Now With Ability to Opt Out, State Leaders Express Reluctance to Expand Medicaid

The Affordable Care Act is safe, but many of its opponents are seizing on language in the Supreme Court ruling that says states can opt out of a critical part of the law.

Governor Nathan Deal, speaking at a press conference,  said he’d be waiting until the November election to make a decision about any state Medicaid expansion.

“It’s still too early for me to make a judgment call on that.”

Deal and others are hoping Republican nominee Mitt Romney takes the White House and follows through on his promise to repeal the law.

In the meantime, many of the law’s opponents are taking solace in the fact that the Supreme Court struck down a key provision that forced states to expand its Medicaid rolls. Under the law, the federal government could have stripped states of all Medicaid funding if they didn’t agree to expand. The justices, by a 7-2 vote, said that was overly coercive.

“This is the first time that the Court has held that an act of Congress has exceeded its powers under the Spending Clause,” said Nels Peterson of the state attorney general’s office. He helped develop Georgia’s lawsuit against the health reform law.  

“There’s going to be a lot of policy calls for the policymakers to make as a result of this decision.”

State leaders estimate the expansion will cover an additional 600,000 to 700,000 Georgians. From 2014 to 2020, it’s expected to cost the state $2-3 billion.

Greensboro Republican Mickey Channell, chair of the powerful House Ways and Means committee, said Medicaid is already $300 million in deficit for the upcoming year. He said lawmakers should take a serious look at opting out of the expansion.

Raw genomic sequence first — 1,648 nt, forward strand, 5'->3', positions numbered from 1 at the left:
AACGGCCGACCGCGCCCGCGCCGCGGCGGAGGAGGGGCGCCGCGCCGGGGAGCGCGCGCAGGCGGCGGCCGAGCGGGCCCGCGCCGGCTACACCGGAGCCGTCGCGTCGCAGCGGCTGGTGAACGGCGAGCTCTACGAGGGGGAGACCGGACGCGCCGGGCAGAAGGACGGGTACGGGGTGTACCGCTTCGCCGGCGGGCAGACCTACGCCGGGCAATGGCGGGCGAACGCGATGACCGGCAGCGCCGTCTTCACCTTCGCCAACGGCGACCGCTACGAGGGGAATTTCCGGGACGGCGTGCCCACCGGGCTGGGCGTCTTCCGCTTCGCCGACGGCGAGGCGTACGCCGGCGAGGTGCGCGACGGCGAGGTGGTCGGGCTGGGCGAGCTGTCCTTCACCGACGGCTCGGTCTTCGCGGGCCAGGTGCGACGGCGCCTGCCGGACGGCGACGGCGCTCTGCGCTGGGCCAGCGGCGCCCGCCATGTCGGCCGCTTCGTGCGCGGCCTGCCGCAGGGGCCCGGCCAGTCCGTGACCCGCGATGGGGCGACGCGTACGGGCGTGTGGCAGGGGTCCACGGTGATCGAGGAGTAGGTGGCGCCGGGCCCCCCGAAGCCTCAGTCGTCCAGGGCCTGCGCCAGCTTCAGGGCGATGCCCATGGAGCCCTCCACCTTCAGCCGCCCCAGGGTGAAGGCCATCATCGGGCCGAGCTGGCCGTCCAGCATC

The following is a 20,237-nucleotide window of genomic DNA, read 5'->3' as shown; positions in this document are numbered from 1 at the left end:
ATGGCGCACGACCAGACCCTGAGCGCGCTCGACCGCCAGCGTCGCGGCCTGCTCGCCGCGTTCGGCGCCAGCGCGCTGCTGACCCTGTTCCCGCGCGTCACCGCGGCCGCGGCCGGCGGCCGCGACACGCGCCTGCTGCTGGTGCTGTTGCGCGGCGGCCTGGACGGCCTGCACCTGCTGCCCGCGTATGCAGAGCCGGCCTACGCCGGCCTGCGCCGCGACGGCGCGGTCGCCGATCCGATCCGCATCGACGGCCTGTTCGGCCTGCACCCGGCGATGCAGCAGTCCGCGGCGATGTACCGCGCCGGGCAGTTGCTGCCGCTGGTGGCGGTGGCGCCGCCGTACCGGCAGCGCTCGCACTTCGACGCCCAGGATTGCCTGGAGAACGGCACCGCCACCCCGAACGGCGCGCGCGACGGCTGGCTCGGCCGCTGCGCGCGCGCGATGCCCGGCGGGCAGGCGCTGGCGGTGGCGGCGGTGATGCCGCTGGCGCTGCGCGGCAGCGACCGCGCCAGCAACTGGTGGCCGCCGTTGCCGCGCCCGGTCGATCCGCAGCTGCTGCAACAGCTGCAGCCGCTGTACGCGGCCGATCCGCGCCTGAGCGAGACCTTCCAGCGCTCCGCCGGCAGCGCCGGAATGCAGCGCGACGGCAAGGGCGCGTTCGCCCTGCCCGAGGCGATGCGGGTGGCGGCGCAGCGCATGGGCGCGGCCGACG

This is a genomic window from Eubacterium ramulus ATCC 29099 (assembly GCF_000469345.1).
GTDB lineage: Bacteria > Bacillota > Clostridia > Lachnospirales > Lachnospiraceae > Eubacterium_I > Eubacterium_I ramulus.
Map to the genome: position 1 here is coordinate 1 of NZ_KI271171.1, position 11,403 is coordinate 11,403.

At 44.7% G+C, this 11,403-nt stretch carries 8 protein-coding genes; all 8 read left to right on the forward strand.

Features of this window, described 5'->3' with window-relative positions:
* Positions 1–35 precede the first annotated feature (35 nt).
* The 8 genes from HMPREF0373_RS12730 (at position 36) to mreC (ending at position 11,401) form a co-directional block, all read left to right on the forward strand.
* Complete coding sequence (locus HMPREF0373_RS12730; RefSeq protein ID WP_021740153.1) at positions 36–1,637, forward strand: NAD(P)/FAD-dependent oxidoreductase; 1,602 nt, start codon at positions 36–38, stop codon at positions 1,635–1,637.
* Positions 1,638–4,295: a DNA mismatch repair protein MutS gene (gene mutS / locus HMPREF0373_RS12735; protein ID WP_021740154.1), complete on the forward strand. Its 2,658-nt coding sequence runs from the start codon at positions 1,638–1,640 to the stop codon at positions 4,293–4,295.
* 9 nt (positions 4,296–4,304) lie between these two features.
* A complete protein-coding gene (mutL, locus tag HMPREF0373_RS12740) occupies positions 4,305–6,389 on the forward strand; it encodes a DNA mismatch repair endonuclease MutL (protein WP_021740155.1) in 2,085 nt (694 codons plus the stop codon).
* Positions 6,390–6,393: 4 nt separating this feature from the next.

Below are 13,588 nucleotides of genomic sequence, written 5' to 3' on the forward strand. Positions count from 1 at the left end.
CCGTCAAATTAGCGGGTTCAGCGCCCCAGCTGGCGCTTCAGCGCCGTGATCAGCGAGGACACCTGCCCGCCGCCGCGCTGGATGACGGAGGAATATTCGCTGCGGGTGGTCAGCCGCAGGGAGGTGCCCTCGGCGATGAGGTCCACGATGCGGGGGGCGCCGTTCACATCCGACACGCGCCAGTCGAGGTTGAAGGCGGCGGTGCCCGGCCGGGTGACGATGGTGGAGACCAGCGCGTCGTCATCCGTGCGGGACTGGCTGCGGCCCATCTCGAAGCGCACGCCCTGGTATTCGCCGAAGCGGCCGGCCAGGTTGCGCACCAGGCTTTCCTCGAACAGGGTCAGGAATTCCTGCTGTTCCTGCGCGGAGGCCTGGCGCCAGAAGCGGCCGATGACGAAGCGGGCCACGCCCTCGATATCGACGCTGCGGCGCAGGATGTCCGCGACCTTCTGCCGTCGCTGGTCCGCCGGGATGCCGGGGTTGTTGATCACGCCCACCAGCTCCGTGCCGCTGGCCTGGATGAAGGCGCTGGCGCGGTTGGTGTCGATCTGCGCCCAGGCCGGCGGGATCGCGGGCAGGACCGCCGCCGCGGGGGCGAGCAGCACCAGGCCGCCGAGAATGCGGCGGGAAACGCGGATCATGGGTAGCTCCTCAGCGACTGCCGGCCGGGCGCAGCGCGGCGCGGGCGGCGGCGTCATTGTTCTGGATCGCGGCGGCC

“It becomes a policy question – policy based on available funds and where we can spend those funds,” said Channell. “I think certainly that the state of Georgia will take a long hard look at where we are  now.”

But many health reform advocates say opting out wouldn’t make financial sense for Georgia. The federal government is going to cover the full cost of the expansion for the first three years, and phase down to about 90 percent from then on.

State representative Pat Gardner (D-Atlanta) said Georgians would be paying for health reform no matter what – they might as well reap its benefits.

“We’re going to pay for it anyway as taxpayers so wouldn’t you just as soon have some of it come to Georgia instead of New York.”

Meanwhile, Georgia’s Department of Community Health is currently developing an overhaul of the state Medicaid system. Experts believe the agency will turn to more managed care for the elderly and disabled in order to cut costs.